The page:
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GeneralHr Library

Managing Today for more HiPo Employees Tomorrow

Source | ReviewSnap

Developing a culture that supports and nurtures high potential employees is not reliant on one or two simple factors. The entire context on which your business operates impacts your results. One of the most important aspects is the culture of your company – how things get done, what works and what does not work as far as behaviors go, how you give performance-based feedback and how decisions get made.

To be able to build and retain high potential employees you must establish and maintain your company culture. In fact, more than 50% of respondents in a survey by Duke’s Fuqua School of Business said that company culture influences productivity, creativity, profitability, firm value and growth. There is no ‘one size fits all’ when it comes to culture and how it develops high potential employees, so here are some tips to help foster just that:

SPELLING OUT YOUR PREFERRED CULTURE.

This may sound like the obvious, but you would be surprised how often it’s missed. Only 15% of firms report having a company culture where they needed it to be. A lot of this has to do with a lack of communication between management and employees. Spelling out your preferred culture is often set by creating guidelines and values, but it is important to support and act upon these values. Below are a few questions you can ask yourself about your company to get this process started:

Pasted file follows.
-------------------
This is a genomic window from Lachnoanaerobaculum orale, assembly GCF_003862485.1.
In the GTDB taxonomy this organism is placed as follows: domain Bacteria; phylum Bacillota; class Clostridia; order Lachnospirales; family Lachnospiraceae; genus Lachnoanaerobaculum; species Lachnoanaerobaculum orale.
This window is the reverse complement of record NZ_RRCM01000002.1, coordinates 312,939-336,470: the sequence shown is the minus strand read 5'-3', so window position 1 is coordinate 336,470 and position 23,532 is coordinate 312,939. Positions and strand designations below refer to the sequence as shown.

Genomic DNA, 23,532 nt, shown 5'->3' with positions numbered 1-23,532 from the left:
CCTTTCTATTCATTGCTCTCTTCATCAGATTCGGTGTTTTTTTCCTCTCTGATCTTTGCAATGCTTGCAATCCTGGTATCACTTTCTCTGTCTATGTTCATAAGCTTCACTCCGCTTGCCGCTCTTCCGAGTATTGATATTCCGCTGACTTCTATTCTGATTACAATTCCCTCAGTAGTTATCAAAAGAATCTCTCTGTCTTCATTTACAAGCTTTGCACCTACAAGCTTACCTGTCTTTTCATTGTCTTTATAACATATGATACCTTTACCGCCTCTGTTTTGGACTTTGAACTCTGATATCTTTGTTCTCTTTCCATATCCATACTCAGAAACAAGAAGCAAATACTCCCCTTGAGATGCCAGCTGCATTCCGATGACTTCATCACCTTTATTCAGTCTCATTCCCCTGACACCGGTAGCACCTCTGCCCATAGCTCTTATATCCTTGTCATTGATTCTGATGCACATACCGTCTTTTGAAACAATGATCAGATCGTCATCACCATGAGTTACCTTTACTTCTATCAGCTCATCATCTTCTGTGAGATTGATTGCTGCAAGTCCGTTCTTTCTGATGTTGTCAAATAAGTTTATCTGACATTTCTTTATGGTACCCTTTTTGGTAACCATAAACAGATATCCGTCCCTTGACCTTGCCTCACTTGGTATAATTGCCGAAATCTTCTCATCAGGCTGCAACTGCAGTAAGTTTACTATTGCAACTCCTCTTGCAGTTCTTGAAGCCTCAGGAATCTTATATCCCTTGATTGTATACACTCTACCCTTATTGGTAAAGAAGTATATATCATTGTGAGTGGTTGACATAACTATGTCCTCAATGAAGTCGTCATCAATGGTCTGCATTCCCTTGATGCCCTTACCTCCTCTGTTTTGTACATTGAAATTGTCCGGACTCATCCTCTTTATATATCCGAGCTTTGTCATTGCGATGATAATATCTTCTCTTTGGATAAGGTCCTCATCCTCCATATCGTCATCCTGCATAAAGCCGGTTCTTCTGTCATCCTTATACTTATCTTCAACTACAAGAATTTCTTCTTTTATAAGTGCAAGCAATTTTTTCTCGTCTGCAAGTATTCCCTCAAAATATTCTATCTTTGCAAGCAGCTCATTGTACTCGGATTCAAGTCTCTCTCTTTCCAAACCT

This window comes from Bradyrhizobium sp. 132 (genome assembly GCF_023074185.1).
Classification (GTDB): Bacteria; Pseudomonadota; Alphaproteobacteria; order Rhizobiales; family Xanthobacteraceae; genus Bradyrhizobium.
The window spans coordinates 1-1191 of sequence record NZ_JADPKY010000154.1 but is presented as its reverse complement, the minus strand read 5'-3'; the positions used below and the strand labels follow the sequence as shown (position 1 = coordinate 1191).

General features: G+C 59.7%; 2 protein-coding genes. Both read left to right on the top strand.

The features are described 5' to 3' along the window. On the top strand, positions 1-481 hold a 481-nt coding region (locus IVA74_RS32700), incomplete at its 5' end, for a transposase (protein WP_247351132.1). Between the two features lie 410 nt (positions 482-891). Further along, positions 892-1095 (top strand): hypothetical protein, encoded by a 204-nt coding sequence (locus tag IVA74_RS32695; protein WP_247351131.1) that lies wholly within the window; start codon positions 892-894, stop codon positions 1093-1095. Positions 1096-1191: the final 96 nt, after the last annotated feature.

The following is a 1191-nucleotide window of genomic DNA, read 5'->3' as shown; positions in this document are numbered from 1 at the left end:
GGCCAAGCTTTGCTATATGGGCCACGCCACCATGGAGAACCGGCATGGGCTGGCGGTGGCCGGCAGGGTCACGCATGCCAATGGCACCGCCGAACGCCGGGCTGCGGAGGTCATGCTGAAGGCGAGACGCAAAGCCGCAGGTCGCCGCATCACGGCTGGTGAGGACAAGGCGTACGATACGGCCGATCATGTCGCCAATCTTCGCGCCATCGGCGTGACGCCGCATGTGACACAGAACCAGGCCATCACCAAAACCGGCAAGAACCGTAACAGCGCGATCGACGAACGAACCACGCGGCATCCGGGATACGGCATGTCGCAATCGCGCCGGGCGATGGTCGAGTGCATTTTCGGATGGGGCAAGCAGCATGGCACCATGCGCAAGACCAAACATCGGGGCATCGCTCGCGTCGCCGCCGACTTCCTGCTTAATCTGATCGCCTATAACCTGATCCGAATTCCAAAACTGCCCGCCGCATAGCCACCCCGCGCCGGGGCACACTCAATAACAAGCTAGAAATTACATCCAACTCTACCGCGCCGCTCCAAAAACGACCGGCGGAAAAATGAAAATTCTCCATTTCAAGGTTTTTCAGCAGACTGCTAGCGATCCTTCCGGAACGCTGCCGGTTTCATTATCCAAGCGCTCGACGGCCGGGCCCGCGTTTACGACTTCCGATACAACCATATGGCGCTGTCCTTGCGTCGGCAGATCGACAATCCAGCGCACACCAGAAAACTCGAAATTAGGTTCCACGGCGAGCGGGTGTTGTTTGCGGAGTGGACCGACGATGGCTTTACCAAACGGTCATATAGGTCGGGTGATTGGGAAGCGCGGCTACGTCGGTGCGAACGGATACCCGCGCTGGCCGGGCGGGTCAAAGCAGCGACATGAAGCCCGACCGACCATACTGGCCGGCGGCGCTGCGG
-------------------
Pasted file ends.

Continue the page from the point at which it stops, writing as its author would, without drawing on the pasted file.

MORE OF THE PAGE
● Which aspects of our current culture are we unhappy/happy with?

● What preferred behaviors do we need to create to get the HiPo employees we want?

● How do we measure up against each of our preferred behaviors?

CONNECT TO THE BIG PICTURE.

Many employees that you will hire will want to be able to see their future within your company. To build high potential employees in your organization, it’s important to tie everything into ‘the big picture.’ Meaningful targets and goals are proven effective in motivating employees. Only 14% of companies report having workers who understand the company strategy, goals and direction. Only 5.9% of companies communicate goals daily, which can be problematic.

Read On…

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